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45 Years Ago


An equivocal reaction to an all-school observation – the end of the Vietnam War.

from The Bridge, vol. IV, no.11, pp. 1,3; January 31, 1973.

Last Wednesday…

On Wednesday, January 24, 1973, classes were cancelled to commemorate the unofficial conclusion of the Vietnam War, announced by President Nixon the evening before. The war officially halted on Saturday January 27, when Secretary of State, Rogers, signed the peace agreement on behalf of the United States. Many students worked through the night to draw up plans for the following day’s activities, which included a 6:30 a.m. march to Northfield by Mount Hermon students.


The same issue of The Bridge included a critical reaction to the day’s events:

LETTER TO THE EDITOR

Wednesday’s “celebration” in honor of the announcement of the Vietnam peace accord was a farce at NMH. We were shaken by the school’s childish and insensitive reaction to this occasion of both joy and sorrow – joy at the end of the war and sorrow at the lives lost during America’s senseless and wasted efforts in Southeast Asia.
We were at first convinced that the cancellation of classes had a meaning beyond “recess” until the assembly at Northfield auditorium turned into a pep rally. Mount Hermon’s gestures of walking to Northfield and the opening speeches at the assembly were indications of our recognition of the day’s ambivalence. They seemed to show that we understood the combined rejoicing the day deserved. But when the glib plug for the morning’s dance at Tracy [the Northfield student center –ed.] and the afternoon’s hockey game were met with such an instantaneous shift in the audience’s attitude, we were disgusted. Yet the most unfortunate aspect of this injection of triviality was its warm reception: we cannot condemn the activities without including the appreciative audience in their condemnation.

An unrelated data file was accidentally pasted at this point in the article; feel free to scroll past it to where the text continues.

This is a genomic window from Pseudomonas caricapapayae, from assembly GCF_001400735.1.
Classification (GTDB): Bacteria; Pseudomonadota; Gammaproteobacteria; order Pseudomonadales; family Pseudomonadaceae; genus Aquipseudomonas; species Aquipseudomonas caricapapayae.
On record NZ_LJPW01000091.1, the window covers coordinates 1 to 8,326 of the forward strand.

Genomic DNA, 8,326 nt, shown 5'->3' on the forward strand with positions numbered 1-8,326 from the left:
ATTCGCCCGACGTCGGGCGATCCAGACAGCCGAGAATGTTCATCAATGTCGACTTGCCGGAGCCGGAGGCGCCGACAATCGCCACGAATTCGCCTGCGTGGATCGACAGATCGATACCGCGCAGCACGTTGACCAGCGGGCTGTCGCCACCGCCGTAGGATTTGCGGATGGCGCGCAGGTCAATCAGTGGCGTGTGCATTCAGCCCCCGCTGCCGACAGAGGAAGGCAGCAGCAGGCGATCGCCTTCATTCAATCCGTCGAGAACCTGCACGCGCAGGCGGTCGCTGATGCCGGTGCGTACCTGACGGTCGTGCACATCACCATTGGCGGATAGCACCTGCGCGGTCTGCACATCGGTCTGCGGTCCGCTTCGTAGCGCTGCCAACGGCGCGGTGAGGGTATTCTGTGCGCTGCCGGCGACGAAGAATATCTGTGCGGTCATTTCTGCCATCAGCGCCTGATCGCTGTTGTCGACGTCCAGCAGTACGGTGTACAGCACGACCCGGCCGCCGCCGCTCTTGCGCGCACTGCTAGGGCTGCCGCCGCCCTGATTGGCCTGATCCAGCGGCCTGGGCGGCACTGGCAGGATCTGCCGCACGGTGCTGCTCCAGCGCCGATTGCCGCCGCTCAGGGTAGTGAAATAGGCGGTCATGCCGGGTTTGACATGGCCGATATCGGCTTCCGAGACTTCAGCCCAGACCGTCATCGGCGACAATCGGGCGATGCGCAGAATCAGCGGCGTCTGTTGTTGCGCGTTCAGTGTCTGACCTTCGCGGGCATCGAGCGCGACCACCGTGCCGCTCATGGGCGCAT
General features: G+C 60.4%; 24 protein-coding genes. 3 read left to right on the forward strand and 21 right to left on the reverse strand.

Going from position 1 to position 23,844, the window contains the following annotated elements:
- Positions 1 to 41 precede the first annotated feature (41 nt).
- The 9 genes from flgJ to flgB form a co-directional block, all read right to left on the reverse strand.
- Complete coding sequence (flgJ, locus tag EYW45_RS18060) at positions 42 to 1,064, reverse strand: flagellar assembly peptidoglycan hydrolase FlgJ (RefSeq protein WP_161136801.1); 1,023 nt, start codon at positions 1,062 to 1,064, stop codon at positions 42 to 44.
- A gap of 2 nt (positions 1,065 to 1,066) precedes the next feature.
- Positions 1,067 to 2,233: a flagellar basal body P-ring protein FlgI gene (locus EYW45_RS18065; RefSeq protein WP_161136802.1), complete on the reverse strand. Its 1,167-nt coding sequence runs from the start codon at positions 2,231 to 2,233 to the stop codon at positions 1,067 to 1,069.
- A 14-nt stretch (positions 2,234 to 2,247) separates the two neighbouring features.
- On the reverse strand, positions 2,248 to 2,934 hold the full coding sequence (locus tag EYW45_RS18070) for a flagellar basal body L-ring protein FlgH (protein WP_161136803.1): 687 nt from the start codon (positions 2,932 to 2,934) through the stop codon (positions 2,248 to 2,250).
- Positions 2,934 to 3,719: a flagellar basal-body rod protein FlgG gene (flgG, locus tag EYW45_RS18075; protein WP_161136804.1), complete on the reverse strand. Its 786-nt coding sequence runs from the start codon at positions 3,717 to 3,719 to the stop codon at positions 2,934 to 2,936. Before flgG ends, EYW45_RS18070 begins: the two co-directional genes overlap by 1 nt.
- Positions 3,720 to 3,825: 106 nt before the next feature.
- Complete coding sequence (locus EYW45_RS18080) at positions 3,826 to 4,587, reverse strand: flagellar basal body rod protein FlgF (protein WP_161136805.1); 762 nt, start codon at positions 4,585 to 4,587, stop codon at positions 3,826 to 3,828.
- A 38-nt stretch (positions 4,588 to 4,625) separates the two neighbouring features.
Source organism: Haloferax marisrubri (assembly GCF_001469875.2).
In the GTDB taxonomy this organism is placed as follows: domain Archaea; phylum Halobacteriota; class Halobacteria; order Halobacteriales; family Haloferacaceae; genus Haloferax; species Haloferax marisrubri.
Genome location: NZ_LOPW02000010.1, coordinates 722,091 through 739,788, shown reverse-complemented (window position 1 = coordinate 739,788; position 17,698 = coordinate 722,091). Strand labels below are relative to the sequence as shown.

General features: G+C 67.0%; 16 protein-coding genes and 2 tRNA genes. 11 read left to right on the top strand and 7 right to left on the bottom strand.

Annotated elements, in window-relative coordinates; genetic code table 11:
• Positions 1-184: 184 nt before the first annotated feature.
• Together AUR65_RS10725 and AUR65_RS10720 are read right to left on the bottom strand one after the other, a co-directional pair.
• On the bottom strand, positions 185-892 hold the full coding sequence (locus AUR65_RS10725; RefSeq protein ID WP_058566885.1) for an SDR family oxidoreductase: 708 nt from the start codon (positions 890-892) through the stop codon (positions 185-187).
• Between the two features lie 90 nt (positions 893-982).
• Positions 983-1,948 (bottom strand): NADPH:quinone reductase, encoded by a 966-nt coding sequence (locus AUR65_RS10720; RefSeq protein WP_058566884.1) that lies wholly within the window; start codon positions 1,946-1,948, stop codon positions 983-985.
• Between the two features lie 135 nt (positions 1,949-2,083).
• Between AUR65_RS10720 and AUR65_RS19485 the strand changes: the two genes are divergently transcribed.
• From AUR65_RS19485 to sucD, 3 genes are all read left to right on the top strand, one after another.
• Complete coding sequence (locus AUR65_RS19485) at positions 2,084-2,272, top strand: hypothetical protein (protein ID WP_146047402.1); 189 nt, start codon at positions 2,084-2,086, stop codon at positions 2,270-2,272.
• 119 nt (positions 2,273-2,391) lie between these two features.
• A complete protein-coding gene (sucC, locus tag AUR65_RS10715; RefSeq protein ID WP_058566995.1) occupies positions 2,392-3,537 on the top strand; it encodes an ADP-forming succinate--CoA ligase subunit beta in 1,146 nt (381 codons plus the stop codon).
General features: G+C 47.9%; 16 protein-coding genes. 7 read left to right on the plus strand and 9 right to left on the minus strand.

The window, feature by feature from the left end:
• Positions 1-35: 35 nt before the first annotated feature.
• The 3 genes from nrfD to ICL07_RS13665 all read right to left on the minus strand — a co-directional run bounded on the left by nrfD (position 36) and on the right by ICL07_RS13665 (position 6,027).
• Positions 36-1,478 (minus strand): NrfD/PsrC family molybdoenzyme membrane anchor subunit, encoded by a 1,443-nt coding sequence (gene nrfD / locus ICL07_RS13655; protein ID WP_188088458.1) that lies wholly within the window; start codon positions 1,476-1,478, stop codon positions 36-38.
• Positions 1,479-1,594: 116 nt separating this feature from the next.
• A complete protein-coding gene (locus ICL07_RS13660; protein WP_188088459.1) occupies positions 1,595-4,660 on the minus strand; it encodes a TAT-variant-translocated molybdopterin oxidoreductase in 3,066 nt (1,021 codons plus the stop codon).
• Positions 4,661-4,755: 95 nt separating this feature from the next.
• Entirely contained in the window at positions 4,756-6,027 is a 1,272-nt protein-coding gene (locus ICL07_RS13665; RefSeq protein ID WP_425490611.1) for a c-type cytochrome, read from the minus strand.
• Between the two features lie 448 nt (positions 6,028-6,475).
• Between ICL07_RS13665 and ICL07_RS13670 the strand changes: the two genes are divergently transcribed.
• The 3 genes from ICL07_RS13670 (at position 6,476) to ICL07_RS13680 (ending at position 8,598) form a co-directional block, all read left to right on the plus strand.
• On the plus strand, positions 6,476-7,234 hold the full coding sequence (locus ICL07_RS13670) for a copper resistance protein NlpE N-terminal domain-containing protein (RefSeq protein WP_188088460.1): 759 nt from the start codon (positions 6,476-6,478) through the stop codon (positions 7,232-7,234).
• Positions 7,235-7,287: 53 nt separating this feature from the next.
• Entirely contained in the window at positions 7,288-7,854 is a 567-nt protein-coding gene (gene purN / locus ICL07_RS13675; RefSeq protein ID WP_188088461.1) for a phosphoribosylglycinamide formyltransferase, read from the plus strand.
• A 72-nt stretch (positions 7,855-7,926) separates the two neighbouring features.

Wednesday degenerated into an ordinary Headmaster’s Holiday because its original purpose was forgotten or subordinated. It was not the time to raise the issue of school spirit or to collapse in Tracy. Yet the day was regarded solely as a postponement of a calculus test, an extra day to finish a history paper, a recess, a play-day.
We, the school as a whole, should have been celebrating the lives that will be saved by the cease-fire but simultaneously mourning those that were lost by America’s useless meddling. Just as the world was revolted by Nixon’s bombing Hanoi back to the Stone Age, or the negotiating table, so were many of us revolted by our own insensitivity.



Other reaction followed…- ed.

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